‘Game Based Learning’ does not have to refer to only video games. I recently oraganised a small World War II 28mm tabletop game the year 6 at my local primary school who were learning about the war. Before the game I explained about the Atlantic Wall and why the Allies had to invade France, this gave the game some context as I had designed a small scenario where the British were ordered to capture a fictional village in Normandy in order to secure their supply lines. Unknown to the British, the Germans were actually guarding a V1 which provided a good opportunity to talk about the V1 and its effect on the London.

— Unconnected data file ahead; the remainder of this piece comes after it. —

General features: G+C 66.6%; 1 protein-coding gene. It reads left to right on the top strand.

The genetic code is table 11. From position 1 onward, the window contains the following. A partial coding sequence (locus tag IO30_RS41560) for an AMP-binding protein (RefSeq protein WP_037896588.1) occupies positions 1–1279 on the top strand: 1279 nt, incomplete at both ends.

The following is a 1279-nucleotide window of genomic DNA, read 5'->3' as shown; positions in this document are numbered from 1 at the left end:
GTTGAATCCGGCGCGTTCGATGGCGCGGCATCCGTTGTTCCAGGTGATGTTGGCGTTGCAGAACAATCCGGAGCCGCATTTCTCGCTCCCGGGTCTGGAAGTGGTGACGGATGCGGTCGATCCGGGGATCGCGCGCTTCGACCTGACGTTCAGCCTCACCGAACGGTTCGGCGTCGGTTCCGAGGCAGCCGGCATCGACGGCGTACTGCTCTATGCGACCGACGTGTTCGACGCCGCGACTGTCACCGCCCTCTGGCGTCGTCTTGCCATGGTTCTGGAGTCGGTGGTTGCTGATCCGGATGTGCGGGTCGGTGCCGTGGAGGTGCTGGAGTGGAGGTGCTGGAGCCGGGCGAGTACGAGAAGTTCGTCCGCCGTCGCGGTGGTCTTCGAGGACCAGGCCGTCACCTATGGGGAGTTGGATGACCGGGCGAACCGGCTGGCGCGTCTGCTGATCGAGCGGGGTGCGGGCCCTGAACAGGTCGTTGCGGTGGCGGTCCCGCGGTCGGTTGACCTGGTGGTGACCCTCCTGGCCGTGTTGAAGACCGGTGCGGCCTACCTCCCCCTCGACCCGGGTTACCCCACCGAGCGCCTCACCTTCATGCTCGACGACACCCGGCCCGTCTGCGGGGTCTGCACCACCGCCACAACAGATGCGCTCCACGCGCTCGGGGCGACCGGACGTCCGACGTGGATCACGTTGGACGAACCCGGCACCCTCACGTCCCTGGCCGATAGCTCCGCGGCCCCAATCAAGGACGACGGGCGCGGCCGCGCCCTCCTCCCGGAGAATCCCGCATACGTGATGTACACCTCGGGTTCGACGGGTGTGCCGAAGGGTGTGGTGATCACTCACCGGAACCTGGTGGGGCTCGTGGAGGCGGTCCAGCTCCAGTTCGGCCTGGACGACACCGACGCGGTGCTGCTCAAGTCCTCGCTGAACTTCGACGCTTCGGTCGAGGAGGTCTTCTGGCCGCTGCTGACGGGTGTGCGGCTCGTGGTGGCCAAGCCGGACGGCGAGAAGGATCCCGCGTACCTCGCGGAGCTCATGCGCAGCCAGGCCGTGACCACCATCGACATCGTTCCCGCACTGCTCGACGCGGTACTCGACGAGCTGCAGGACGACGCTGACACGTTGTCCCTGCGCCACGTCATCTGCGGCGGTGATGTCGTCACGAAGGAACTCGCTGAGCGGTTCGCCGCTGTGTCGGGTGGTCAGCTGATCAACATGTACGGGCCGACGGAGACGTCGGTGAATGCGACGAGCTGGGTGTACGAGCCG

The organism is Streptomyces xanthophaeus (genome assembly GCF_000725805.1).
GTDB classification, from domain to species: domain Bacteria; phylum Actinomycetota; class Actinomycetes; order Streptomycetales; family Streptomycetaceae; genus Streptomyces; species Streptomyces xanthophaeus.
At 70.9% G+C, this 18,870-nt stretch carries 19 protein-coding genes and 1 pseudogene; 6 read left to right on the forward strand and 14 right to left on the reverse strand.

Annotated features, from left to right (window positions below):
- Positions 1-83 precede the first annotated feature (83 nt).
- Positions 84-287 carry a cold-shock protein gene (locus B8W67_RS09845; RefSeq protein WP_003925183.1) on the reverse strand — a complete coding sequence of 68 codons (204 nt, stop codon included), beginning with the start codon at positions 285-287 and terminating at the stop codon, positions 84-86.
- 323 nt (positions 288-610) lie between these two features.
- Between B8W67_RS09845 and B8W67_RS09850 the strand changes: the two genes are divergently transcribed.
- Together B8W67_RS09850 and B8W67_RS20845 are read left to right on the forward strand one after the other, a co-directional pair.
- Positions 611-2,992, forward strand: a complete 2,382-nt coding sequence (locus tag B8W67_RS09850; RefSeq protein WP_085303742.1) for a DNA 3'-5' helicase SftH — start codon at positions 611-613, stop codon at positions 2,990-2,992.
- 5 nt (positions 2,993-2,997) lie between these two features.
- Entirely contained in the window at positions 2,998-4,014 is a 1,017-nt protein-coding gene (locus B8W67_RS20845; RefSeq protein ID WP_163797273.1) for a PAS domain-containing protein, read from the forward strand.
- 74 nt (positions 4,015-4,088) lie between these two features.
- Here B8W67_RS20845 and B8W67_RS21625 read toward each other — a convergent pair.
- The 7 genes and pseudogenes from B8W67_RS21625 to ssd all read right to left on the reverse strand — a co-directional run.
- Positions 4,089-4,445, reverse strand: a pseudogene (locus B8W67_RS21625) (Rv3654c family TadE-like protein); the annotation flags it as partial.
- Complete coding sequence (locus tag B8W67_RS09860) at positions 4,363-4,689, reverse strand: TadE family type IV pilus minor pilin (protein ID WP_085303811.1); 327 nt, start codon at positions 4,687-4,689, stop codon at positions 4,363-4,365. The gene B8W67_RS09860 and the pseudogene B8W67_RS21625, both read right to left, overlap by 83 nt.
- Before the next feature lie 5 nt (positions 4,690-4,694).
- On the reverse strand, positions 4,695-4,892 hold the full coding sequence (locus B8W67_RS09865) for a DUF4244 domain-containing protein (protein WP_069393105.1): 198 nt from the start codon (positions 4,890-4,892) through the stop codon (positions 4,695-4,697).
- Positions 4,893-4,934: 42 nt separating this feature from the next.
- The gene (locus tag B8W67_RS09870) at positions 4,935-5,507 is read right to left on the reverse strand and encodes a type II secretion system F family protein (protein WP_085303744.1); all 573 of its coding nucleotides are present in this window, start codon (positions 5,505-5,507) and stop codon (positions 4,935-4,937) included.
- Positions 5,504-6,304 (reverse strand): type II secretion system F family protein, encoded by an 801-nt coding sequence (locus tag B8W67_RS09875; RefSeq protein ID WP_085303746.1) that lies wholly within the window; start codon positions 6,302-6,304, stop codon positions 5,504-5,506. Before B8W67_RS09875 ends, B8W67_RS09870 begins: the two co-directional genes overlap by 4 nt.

I also gave the children a map on which they had to discuss and draw their plan of attack, or defence, before the game. They also had a set of questions to answer based on the models, for example, the difference between soldiers uniforms and tank identifaction symbols.
Feedback from the teacher after the game was very positive, The children had learned a lot in a short amount of time (45 minutes), because the knowledge was important to the game and helped them understand why such small events could be so important. It was very impressive watching the panic amoungst the children playing the British when the otherside manouvered their Panther into a position to ambush their small Cromwell tank, and then to see the teamwork coming into play as they discussed all the possible solutions. It was also interesting to see the girls leading the discussions.